If you really want to wow your girlfriend, but aren't ready to propose—or you're already married and want to surprise your wife with some serious hardware—take a look at this advice from Brian Watkins, president of online engagement ring and jewelry retailer Ritani. We get it, and he most definitely gets it (as a diamond expert... and, you know, a husband): Shopping for jewelry is stressful on its own, but Valentine's Day ups the stakes.
We're throwing you a line and offering up some sage advice about what to consider before you shop, how to score a great deal, where guys usually go wrong, and the research you must do whether you're looking for earrings, bracelets, or a necklace.
"Try to have fun with the process," Watkins urges. This shouldn't be a pain-staking ordeal where you're miserable every step of the way. "It might feel a little daunting, but ultimately, you’re buying a special gift for someone you love," he adds, "There’s no way they won’t appreciate it if you put thought and effort into it."
Get to know her taste
Pay special attention to your girlfriend or wife’s preferences when it comes to style before you shop. What metal does she wear most often: gold, rose gold, white gold, silver, platinum? What style does she seem to like best: drop earrings, hoops, studs? Or maybe she loves delicate necklaces or stacks multiple bracelets on one wrist. Look at the jewelry she wears on a day-to-day basis, and what she puts on for special occassions. "Looking at the jewelry styles she already wears is the best way to gauge what she'll want in a new piece," Watkins says. You can ask her friends, too. So long as you can trust them to keep the surprise, her friends can give you insight on what she's commented on previously. (Trust us; all women talk to their friends about the jewlery they love and hate. They also talk to each other about the crappy Valentine's Day gifts they receive...)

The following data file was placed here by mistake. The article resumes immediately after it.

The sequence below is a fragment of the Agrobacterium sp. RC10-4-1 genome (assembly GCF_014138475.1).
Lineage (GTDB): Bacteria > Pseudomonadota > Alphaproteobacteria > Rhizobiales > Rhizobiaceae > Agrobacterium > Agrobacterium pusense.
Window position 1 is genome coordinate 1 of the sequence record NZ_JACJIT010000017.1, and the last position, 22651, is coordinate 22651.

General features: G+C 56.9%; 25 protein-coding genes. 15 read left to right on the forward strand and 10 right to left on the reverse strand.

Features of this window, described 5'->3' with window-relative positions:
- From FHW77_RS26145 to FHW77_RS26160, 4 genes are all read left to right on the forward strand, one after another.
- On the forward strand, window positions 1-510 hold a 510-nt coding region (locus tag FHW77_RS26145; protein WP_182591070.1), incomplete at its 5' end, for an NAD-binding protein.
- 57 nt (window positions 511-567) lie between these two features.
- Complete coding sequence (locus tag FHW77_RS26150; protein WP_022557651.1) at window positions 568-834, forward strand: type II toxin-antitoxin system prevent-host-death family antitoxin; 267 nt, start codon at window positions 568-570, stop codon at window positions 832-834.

Focus on the cut
When shopping for diamonds, be aware of something the diamond pros refer to as the 4 C's: cut, color, clarity and carat weight. The CliffsNotes version of diamond buying requires you to know most about the first C: Cut. "Cut is the most important since it's the biggest indicator of how much sparkle a diamond will exhibit," Watkins explains. Cut is how proportionally manufactured the diamond is, not its shape; for round stones, look for cut grades ranging from "ideal" to "excellent" for highest sparkle, and if you're buying a non-round shape, "very good" or "better" cuts work great.
Cut the right corners to save some money
"You can get top of the line diamond stud earrings for $400. They'll be small, but you're still getting good quality diamonds for well under $1,000," says Watkins. We're not saying go cheap by any means, but know that there are a multitude of ways to save some cash. A simple way to reduce cost is to opt for silver or white gold instead of platinum, Watkins says.
"If you’re looking to save a little extra money, consider the next [clarity] grade down; it’s unlikely anyone will be able to notice." (There are six diamond clarity grades ranging from "included" to "flawless.") "A lot of people don’t realize differences between one color or clarity grade and another and it is barely detectable to the naked eye," Watkins says. "And when it comes to carrat weight: "While it's the most common reference, it doesn't necessarily tie back to quality, so worry less about the absolute weight."
You can also look for halo settings and other embellished styles that make the center stones appear larger than they might otherwise," he adds. In this instance, you don't need to put as much emphasis on the 4 C's as you would with an engagement ring. "You want quality still, of course, but these factors are less noticeable in a necklace, bracelet, or pair of earrings," he explains.
You didn't shack up with the first girl you dated, so don't settle on the first piece of jewelry you come across, either. Do the legwork: Go into specialty chain and independent jewelry stores, and search online retailers' websites in search of deals, sales, and pricing ranges. "We might be biased, but our customers consistently tell us that shopping online has allowed them to make smarter, more affordable purchases," Watkins says. "You can take your time, do your research, and not feel pressured by a salesperson," he explains. That being said, independent jewelry stores are an incredible outlet for exploring lots of different settings, colors, and offerings at the beginning of your search.